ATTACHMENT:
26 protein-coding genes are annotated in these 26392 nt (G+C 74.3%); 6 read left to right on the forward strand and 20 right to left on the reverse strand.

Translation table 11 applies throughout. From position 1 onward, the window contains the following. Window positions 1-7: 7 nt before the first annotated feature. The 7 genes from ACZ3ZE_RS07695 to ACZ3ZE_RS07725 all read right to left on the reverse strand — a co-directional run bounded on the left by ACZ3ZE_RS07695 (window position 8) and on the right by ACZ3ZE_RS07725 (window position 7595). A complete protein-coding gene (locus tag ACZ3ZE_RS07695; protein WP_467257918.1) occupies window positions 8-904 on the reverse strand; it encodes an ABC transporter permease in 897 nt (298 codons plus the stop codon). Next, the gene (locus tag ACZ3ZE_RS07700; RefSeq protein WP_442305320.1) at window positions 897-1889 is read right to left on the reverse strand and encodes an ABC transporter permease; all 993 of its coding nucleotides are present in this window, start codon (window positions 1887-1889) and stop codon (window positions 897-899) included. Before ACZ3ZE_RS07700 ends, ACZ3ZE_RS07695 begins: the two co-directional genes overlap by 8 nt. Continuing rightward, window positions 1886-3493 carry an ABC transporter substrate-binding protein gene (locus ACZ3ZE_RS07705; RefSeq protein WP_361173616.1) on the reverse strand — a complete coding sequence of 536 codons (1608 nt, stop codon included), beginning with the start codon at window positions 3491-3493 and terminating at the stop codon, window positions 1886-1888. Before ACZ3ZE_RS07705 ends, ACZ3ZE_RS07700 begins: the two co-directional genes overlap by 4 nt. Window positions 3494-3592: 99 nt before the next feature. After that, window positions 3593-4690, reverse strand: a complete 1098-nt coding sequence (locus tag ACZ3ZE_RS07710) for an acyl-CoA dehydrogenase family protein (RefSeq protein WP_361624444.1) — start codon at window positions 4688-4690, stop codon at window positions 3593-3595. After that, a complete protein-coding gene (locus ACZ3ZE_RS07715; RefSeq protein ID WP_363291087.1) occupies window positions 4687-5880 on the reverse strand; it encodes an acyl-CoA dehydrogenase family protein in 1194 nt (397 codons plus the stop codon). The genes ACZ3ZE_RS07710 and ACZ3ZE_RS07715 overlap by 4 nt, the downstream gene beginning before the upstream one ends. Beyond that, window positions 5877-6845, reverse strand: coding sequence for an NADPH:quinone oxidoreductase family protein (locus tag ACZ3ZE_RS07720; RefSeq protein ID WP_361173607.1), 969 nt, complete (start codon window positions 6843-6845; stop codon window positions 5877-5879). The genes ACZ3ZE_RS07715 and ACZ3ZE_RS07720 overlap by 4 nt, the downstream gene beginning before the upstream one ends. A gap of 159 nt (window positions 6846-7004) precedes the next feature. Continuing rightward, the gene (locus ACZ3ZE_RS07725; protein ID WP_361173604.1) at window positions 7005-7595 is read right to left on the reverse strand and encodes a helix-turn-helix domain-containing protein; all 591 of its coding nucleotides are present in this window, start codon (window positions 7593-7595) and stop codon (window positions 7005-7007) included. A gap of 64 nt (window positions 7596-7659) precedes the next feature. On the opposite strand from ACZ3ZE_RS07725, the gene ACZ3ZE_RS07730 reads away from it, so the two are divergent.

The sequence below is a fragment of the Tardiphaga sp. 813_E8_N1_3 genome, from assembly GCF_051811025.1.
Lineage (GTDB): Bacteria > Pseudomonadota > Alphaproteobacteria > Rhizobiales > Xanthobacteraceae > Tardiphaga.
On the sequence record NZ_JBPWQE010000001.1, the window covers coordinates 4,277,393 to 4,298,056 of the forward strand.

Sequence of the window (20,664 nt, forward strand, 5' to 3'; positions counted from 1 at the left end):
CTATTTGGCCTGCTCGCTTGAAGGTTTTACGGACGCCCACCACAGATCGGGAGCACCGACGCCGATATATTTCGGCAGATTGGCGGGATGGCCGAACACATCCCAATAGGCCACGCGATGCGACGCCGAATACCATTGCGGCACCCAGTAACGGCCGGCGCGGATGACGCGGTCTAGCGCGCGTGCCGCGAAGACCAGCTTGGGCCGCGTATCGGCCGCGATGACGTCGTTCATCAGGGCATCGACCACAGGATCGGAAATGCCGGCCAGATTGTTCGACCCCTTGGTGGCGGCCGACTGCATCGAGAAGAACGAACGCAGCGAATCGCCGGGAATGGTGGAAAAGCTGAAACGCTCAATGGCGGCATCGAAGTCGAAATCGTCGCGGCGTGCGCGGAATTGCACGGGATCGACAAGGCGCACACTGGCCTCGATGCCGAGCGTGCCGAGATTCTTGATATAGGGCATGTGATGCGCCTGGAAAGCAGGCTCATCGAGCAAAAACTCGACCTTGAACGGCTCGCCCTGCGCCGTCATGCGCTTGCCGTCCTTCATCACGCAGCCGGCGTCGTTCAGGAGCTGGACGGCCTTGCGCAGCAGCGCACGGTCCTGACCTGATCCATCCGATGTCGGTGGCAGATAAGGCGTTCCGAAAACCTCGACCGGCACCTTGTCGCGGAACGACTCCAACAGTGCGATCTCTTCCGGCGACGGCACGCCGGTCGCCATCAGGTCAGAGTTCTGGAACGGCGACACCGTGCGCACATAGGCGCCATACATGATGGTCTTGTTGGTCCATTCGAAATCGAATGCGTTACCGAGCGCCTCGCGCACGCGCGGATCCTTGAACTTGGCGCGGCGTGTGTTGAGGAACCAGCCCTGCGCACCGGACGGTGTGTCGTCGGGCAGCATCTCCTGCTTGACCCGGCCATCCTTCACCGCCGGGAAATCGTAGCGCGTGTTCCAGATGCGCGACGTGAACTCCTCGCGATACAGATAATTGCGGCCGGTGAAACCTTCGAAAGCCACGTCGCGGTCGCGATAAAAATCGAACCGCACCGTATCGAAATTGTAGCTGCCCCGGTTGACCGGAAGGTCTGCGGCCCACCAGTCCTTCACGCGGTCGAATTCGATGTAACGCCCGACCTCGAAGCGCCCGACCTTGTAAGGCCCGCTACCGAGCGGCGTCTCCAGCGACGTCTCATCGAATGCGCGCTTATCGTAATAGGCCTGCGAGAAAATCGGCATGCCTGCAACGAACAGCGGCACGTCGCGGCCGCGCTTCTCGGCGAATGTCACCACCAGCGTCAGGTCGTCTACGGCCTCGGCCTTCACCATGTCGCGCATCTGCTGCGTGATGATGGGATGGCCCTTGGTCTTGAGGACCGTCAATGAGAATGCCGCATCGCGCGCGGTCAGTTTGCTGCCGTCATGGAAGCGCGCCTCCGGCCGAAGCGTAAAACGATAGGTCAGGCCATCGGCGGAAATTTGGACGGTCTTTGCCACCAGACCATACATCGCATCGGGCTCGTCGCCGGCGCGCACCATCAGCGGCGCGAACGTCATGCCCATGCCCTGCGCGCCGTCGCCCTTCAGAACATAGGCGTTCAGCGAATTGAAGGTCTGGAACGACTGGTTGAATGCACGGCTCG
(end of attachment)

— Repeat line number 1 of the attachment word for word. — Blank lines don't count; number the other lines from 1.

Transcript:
26 protein-coding genes are annotated in these 26392 nt (G+C 74.3%); 6 read left to right on the forward strand and 20 right to left on the reverse strand.